Like a young, curious boy trapped in a grown man’s body, collagist, animator, director and all-around creative renaissance man Mac Premo has collected a lifetime’s worth of somehow-sentimental objects in his Brooklyn Studio. Now, spurred by the move to a smaller studio, he was forced to get rid of many of these innumerable “treasures.” Rather than discard them Premo decided to build one massive collage inside a 30-yard dumpster, and thus The Dumpster Project was born.
Previously residing in Brooklyn’s Dekalb Market, the Dumpster Project recently made the journey down to the Miami Design District for The Pulse Art Fair. Here Premo displayed his walk-in-collage and its 500-or-so inhabitants for all to see and experience.
Once inside it’s immediately apparent that this is no dumpster simply full of junk, but a collage in every essence. And although the concept sounds overwhelming, the execution is anything but. As a skilled craftsman on many levels and certified carpenter Premo has meticulously built every object into the structure, filling each and every nook to form one free-flowing, interweaving three dimensional collage.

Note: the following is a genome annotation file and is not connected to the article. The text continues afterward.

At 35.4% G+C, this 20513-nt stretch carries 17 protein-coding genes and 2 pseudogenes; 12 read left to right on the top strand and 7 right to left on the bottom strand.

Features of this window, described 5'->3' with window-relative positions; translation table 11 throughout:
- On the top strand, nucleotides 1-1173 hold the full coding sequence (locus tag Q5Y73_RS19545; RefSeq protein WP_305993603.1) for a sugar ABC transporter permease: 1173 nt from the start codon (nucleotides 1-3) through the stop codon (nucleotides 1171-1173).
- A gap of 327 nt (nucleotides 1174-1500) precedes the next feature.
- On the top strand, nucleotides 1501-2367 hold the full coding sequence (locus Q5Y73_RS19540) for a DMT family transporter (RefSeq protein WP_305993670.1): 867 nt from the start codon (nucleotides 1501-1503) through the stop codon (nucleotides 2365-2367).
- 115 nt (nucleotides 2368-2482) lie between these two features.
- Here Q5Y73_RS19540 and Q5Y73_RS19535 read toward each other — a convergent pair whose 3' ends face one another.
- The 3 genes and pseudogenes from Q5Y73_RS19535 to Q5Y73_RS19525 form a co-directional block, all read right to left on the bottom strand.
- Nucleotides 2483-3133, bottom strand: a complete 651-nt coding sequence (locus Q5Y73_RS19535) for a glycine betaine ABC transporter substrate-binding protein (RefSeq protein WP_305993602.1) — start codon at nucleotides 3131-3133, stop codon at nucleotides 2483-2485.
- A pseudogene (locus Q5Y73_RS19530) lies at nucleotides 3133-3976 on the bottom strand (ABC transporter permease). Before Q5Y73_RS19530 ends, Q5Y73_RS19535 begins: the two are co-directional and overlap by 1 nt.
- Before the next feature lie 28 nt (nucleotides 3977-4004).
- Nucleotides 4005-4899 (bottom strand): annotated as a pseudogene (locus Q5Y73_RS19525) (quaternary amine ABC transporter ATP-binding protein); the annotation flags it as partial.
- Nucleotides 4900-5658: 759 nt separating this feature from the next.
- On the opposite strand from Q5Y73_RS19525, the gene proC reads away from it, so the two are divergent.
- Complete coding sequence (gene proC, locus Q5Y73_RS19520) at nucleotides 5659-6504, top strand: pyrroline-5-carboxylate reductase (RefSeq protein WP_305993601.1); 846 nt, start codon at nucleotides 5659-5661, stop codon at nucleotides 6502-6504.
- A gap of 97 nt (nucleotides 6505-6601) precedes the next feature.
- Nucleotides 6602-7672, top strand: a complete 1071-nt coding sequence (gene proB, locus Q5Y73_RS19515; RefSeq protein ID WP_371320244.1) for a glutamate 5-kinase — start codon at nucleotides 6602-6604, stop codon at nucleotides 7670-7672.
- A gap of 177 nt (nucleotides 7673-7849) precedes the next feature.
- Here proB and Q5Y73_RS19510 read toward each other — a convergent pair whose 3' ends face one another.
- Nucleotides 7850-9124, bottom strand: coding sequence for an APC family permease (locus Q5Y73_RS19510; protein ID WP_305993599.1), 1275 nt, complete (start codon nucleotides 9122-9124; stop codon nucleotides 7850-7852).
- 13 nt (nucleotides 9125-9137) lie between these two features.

Perched atop never-ending shelving and tables—which stand above a salvaged hardwood floor—you’ll find some 500 unique treasures each holding an equally unique story. From Premo’s favorite skateboard he’s owned for 30 years to half a portrait of Chinese Communist leader Chairman Mao and half-a-Jesus, to a ticket stub from a baseball game that never happened.
“The stuff we keep that appears to have no use, no actual value, that’s the stuff that defines us. Not the actual objects, but the stories behind them,” reasons Premo. And so, to tell said tales he photographed and cataloged each talisman prior to assembling of the Dumpster. All of which can be seen alongside a cheeky blurb on his explanatory blog. Updated with one object each day to keep readers on their toes for the next year and a half, the blog makes a perfect between-work-assignments site to check.